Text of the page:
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John Bolton warns that prosecuting Trump is like playing 'Russian roulette' — and it could backfire big time
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John Bolton warns that prosecuting Trump is like playing 'Russian roulette' — and it could backfire big time

Republican John Bolton warned Thursday that sending former President Donald Trump to trial is a "form of Russian roulette" that may backfire in a big way.

On Thursday, Trump was arraigned in federal court on four new criminal charges: conspiracy to defraud the United States, conspiracy to obstruct an official proceeding, obstruction of and attempt to obstruct an official proceeding, and conspiracy against rights. Trump pleaded not guilty.

While a court date has not yet been set for trial, Bolton told CNN anchor Jake Tapper that prosecuting the former president is risky — no matter how you cut it.

"I think it's the right thing to do, but it is a modified form of Russian roulette," Bolton declared.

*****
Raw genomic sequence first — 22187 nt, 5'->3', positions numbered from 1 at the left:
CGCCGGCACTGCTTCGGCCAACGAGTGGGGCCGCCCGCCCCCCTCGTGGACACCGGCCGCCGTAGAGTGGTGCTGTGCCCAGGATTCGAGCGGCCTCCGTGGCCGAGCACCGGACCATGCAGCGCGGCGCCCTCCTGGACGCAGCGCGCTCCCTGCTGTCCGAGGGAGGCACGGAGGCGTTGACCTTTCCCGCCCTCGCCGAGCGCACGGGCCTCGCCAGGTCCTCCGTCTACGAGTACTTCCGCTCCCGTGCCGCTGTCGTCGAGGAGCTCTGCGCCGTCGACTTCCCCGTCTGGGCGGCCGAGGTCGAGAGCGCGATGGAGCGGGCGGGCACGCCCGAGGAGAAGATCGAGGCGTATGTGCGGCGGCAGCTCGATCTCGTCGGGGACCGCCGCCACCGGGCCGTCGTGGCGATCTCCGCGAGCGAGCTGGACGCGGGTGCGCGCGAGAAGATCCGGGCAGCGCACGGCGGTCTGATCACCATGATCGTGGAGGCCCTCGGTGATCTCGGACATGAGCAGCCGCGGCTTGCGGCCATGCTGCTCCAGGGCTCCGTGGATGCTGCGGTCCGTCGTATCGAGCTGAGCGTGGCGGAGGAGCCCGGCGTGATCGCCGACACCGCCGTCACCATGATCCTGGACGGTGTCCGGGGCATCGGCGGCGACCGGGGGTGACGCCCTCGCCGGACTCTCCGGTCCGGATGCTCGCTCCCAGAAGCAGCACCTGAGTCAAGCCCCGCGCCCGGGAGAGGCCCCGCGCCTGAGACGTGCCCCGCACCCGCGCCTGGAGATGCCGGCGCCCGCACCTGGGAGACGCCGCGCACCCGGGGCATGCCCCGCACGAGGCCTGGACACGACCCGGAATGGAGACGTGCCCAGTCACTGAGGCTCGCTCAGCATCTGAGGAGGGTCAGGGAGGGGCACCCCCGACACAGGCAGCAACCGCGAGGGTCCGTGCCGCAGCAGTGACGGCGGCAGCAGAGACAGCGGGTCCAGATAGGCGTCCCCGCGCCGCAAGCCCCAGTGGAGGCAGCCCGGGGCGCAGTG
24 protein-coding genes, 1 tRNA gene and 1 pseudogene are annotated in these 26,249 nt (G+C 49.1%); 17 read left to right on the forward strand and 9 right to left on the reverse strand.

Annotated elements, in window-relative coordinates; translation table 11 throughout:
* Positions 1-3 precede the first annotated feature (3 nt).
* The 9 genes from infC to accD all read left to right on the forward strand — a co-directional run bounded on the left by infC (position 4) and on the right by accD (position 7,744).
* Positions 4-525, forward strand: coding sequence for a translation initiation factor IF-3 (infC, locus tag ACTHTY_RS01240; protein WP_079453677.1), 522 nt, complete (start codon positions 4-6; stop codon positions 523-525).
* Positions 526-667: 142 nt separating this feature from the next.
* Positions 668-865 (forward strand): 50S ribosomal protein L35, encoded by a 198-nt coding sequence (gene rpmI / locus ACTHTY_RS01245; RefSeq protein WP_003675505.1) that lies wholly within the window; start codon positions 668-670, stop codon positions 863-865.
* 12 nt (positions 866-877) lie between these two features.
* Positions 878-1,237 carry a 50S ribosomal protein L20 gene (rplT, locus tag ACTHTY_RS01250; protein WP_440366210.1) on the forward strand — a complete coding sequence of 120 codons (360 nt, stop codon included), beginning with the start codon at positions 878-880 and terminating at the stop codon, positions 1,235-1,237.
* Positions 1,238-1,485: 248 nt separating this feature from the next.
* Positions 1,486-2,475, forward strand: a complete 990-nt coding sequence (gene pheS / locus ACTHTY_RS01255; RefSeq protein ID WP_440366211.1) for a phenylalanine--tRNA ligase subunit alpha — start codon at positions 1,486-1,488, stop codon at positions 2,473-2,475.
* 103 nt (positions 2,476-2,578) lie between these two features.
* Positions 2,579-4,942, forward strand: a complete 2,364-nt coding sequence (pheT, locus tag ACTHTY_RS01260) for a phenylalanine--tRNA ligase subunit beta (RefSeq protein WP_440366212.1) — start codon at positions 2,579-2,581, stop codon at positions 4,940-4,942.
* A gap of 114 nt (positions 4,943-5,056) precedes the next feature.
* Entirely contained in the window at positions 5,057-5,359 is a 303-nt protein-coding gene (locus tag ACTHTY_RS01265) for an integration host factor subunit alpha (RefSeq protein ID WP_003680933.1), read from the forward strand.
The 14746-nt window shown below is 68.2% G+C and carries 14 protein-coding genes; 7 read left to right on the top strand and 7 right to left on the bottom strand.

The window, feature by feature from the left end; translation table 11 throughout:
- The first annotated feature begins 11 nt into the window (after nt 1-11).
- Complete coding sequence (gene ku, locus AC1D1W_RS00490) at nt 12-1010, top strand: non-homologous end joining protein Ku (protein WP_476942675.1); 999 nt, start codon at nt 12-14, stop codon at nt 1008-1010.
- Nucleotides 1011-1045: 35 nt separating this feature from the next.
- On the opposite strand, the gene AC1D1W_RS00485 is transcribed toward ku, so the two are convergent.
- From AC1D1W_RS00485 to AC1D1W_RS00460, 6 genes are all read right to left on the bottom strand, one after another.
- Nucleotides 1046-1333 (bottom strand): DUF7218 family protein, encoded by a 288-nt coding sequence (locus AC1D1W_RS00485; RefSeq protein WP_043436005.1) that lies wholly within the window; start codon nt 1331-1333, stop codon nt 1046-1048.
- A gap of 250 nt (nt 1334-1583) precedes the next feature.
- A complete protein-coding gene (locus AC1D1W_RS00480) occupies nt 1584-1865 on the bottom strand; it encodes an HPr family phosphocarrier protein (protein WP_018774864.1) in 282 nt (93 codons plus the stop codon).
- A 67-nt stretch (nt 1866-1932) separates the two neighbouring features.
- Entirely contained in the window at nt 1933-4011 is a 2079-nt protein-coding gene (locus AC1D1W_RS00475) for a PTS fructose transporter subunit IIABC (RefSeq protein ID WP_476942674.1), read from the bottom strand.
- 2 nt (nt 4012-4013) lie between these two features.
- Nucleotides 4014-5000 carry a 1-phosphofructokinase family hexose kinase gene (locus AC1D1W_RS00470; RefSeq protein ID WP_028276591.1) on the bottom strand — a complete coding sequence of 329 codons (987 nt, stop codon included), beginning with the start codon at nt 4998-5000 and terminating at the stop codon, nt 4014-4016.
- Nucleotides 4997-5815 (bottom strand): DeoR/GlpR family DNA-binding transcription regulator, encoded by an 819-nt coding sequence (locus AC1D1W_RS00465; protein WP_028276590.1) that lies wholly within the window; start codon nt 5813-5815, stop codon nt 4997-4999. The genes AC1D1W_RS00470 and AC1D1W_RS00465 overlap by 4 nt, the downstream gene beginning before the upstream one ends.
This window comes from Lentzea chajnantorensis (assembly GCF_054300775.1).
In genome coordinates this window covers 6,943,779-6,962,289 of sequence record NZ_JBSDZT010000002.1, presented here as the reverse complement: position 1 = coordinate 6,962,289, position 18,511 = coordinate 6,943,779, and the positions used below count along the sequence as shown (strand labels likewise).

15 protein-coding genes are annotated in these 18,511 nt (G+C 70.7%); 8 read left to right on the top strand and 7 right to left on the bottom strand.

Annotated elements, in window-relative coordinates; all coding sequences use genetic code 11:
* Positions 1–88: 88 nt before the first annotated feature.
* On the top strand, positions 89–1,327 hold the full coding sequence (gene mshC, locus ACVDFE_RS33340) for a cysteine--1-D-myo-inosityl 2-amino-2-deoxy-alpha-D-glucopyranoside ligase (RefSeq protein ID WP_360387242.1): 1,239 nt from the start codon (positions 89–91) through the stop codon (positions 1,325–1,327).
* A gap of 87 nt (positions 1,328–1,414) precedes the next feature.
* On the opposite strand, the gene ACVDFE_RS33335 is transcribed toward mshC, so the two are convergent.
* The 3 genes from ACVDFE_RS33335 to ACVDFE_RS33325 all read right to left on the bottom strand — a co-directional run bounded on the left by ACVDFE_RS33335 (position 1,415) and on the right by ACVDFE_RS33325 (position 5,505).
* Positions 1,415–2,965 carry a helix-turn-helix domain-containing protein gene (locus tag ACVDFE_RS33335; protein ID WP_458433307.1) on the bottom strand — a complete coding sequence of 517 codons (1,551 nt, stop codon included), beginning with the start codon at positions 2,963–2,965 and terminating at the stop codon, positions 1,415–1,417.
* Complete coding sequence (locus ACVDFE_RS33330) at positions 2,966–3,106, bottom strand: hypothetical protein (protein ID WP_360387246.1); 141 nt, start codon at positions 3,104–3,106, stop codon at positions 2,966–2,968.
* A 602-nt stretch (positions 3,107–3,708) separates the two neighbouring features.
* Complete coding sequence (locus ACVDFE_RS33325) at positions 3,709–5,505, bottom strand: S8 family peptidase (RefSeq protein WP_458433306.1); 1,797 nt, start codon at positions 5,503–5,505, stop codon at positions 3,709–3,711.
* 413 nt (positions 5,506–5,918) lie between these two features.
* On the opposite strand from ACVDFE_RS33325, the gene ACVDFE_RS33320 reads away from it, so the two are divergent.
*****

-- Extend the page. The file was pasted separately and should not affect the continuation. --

"If Trump is convicted in one or both of the federal cases, I think that will turn things upside down. I think he could be denied the Republican nomination. He'd certainly lose the election," he continued. "But if he is acquitted or a hung jury results, which I think would be understood by most people as being the equivalent of acquittal, I think he would get the Republican nomination, and he could quite possibly win the election on the back of that."

John Bolton weighs in on Trump's arrest and arraignmentwww.youtube.com

The "risk is real," according to Bolton, that if Trump is not convicted, he will be emboldened and empowered.

"His lawyers don't have to prove anything. They simply have to induce reasonable doubt in the minds of one or more jurors to get a hung jury," Bolton said.

"And if people think that he's being railroaded, if they don't believe the prosecution case or they believe whatever case Trump puts on, and this results in a hung jury, in either of the two federal cases, I think we're in for real trouble," he added.

Bolton rooted his caution in Congress twice attempting to impeach Trump. Both attempts, of course, failed and did not end his political career.

Polls conducted after Trump's previous indictments showed that his supporters did not waver. Trump's lead, in fact, grew over his Republican opponents.

There is a real possibility, then, that if the prosecutions do not result in a conviction — meaning a jury of Trump's peers believe prosecutors did not present evidence of the alleged crimes beyond a reasonable doubt — then on-the-fence voters may buy into Trump's argument that he is being targeted by a weaponized Justice Department.

With Americans souring on President Joe Biden, that would be the Democratic Party's worst nightmare.

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